Written & Performed by Alan Wilson
Directed by Kolbrún Björt Sigfúsdóttir
For years, Allan Wilson has supported the Arts and Theatre of Edinburgh. It’s 2022, and Wilson makes the decision to remove himself from his usual spot in the audience and slip onto the stage. A writer, a creative, a performer. This story has sat with Wilson for a while, as he tells the family story of their connection with cancer, and how out of five children – all the redheads were affected.
That’s the beauty of the Fringe really. And though this may well be the most reserved and simple Fringe show one may see this year – the one with the most time and thought put into it. And while the polish of a seasoned actor may be remised, the sincerity is what Wilson possesses to maintain control and affection from the audience.
From their birthplace of Canada to the venture to Scotland, Red Alert – Cancer focuses primarily on three people: Allan and his elder siblings, Heather and Ian. All redheads. We receive nuggets of their childhoods together, but mainly their time in treatment and discovery of their illnesses. And where elements of Ian’s time ‘making money on horses’ and his sister’s legendary Stockbridge parties are mentioned, they are only glimpsed by the audience, but there’s still an inherent trust with watchers to the legacy of Wilson’s family.
Kolbrún Björt Sigfúsdóttir (who is also directing Sandcastles), is a familiar talent for many in and around Edinburgh, and her influence has a reserved but obvious mark in ensuring Red Alert contains additional dimensions outside of the projected slides and Wilson’s discussions with the audience. Small lighting queues offer a hue of emotional signal, and ‘exercise’ breaks all work in tandem to break up the show enough to maintain attention.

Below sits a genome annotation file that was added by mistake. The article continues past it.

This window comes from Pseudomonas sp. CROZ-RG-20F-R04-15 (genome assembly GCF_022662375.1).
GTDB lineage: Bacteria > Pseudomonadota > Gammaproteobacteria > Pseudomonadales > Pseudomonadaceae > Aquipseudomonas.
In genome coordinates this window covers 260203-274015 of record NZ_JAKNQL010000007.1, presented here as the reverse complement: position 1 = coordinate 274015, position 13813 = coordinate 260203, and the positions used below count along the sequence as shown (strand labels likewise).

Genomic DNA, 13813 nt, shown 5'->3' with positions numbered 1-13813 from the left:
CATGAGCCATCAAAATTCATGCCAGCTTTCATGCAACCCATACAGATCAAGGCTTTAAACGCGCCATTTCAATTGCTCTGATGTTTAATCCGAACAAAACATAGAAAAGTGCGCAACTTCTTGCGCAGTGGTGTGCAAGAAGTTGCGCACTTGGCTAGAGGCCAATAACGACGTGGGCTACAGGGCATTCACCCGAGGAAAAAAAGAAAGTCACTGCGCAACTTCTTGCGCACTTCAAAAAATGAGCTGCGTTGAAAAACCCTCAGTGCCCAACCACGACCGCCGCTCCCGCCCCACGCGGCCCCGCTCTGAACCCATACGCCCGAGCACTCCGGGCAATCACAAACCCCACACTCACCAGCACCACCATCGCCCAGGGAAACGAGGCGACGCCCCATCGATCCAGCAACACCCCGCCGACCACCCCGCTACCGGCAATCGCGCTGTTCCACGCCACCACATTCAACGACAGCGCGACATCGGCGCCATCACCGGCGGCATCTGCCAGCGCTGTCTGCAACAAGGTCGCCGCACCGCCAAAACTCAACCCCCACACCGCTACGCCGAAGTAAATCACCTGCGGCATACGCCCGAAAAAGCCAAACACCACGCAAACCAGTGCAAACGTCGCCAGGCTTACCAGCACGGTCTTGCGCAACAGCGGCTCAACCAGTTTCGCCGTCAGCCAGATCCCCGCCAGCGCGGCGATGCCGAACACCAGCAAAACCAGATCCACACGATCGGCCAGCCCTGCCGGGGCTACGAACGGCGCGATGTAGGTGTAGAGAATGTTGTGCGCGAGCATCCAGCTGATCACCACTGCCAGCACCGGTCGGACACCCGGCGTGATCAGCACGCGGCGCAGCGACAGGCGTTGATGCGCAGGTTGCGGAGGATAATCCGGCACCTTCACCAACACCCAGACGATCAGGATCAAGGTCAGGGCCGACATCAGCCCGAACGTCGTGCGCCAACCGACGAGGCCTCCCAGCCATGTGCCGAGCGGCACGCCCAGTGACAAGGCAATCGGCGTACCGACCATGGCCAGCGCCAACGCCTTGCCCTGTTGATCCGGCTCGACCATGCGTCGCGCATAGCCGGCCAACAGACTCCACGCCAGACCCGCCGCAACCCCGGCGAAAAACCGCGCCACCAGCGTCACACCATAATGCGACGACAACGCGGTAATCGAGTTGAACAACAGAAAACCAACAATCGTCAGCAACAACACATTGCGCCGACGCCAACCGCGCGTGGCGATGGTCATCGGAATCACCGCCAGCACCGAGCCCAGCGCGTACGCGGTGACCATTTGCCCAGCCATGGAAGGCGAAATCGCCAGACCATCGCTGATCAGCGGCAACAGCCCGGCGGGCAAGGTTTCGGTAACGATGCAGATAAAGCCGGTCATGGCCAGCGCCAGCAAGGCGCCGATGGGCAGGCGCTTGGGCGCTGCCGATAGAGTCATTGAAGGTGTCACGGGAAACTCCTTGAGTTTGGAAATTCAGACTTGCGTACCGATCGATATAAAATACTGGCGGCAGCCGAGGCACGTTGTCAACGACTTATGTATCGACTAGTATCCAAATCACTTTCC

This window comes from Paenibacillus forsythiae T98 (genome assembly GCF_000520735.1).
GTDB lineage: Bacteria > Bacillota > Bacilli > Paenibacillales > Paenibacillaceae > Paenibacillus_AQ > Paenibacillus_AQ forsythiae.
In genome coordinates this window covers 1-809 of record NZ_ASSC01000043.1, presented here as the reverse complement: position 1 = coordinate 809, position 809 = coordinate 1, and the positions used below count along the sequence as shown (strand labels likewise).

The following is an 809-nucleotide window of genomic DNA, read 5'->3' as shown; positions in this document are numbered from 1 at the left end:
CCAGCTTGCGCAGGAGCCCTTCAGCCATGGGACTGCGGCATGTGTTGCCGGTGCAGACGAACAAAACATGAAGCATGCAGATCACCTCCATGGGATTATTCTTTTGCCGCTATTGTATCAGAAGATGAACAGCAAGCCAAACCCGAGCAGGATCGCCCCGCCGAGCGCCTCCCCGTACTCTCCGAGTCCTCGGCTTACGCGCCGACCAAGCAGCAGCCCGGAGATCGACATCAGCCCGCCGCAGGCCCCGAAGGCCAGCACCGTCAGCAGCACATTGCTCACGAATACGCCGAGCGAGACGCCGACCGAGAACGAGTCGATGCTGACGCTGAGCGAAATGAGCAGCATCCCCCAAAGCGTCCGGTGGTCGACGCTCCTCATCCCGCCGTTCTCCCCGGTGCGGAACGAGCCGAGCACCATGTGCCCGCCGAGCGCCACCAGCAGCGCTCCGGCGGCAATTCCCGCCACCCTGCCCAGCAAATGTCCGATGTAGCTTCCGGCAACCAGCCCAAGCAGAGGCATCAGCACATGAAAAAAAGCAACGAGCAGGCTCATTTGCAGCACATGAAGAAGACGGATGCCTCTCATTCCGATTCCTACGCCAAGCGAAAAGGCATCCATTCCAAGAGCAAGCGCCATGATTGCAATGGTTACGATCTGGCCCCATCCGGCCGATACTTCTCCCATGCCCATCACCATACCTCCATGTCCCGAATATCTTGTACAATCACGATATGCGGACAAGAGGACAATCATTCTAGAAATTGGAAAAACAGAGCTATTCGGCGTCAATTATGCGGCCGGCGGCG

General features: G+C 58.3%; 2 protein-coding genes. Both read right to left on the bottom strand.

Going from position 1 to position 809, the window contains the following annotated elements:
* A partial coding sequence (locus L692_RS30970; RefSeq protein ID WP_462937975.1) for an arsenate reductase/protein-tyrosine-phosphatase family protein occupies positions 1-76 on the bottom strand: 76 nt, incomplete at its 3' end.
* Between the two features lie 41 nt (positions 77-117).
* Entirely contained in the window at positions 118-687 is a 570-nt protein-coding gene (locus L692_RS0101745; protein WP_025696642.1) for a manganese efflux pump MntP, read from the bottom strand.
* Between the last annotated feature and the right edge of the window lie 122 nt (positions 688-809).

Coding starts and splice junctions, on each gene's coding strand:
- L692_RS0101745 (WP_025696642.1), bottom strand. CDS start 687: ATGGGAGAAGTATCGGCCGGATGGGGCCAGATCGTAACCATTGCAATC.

But the humbleness of the show is what many will attach to – Wilson’s more approachable and gentile mannerisms structure this less as a performance and more as chit-chat and demonstration of sorts. But audiences recognise the value of the story and the authenticity of Wilson’s voice. This is true even for those unfamiliar with Wilson, where his family tale is one which could ring true for us all.
Everyone approaches the subject of health, particularly the ‘Big C’ with their trepidation and experience. To hear the candid way Wilson faces the disease throughout the production, without reserve or insult, is remarkably refreshing and likely relieving for some.
In the end, nothing is solved. As Wilson says, he is merely asking the question of the relation between red hair and Cancer. He isn’t an Oncologist; he is just a Wilson. A man who has seen Cancer’s cruel and confusing ways, a man sharing a story, a deeply personal one, without vainglory or pity, a story of three redheads and cancer.
‘Refreshing, even relieving for some’
Red Alert – Cancer runs at the Zoo Playground until August 13th
Tickets for which may be obtained here.